|Directed by||Fritz Kiersch|
|Written by||Rick Marx|
Peter Welbeck (screenplay)
|Based on||Tarnsman of Gor|
by John Norman
|Produced by||Avi Lerner|
Harry Alan Towers
|Edited by||Ken Bornstein|
|Music by||Pino Donaggio|
|Distributed by||The Cannon Group, Inc.|
|May 9, 1987 (Cannes Film Festival)|
Gor is a 1987 science fiction fantasy film. It was loosely based on the 1966 novel Tarnsman of Gor, the first in the Gor series of sword and planet novels. The series was written by philosophy professor and author John Frederick Lange Jr. under his pen name John Norman. There was a sequel to the film, Outlaw of Gor (1989).
After being snubbed before a weekend-getaway by his teaching assistant, socially awkward professor of physics Tarl Cabot accidentally unlocks the magical properties of a ring which transports him to the planet Gor. After his arrival, Cabot encounters a village being attacked by the army of the tyrannical priest-king Sarm. Sarm's forces are invading neighboring settlements in an effort to retrieve the Home Stone, a mystical object that creates pathways between Gor and distant Earth. Cabot too is abruptly attacked by Sarm's warriors. After inadvertently killing Sarm's own son during the encounter, he is left for dead in the desert. He awakens to find himself being nursed back to health by Talena (Rebecca Ferratti), a scantily clad barbarian princess of the Kingdom of Ko-ro-ba. Cabot learns that Talena's father, the King, has been captured by Sarm, along with the Home Stone. Cabot travels with Talena on a rescue mission to Sarm's lands, where they are captured. Cabot leads a group of rebels in an escape effort, whereupon Cabot is able to kill Sarm, rescue Talena and her father, and reacquire the Home Stone. Tarl et al. return to Ko-ro-ba, where, after Cabot and Talena admit their love for one another, Cabot accidentally activates the Home Stone, and is returned to Earth.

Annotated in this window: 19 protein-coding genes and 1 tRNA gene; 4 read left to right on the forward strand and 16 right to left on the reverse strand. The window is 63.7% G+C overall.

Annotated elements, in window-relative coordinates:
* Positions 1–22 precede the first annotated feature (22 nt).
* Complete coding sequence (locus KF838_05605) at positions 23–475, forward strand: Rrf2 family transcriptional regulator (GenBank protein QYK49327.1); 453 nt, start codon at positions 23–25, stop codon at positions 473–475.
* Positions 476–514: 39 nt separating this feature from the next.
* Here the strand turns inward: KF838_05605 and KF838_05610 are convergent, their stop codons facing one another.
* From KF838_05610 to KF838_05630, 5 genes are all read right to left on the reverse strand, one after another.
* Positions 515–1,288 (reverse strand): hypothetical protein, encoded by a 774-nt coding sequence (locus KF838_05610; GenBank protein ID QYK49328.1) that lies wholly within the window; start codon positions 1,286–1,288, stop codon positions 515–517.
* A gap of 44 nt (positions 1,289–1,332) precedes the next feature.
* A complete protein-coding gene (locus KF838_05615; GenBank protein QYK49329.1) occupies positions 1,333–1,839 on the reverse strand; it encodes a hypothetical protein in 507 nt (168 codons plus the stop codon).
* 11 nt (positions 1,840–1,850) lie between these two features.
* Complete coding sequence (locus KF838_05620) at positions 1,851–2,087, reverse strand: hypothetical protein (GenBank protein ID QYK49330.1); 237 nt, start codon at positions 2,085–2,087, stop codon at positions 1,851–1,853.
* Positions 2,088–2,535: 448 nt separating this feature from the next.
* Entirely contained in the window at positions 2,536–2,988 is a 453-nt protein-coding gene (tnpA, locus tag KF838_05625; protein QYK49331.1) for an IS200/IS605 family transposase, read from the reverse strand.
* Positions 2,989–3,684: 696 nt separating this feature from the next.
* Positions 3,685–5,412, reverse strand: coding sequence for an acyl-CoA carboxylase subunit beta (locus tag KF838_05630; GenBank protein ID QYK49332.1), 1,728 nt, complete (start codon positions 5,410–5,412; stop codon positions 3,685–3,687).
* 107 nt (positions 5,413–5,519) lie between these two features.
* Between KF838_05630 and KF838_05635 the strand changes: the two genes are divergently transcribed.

Cannon Films had initially planned to release the film in September of 1987, but the theatrical release was cancelled.
Gor was widely panned upon its release (and subsequently remembered) for its poor production value and camp. The film has been the target of criticism for its overt sexual themes, and its portrayal of women as slaves to men.
In a 2002 interview with online fanzine The Gorean Voice, John Norman recalled that Ballantine Books, holder of the rights to his novels, balked at the idea of publishing movie tie-in books. He said that Ballantine had to be circumvented in order to make the movie:
Ballantine Books refused to do movie tie-ins to either film; they failed even to answer my letters. My attorney finessed his way around Ballantine's rights department and contacted the legal department at Random House. The movies were made by going over the heads of the censors.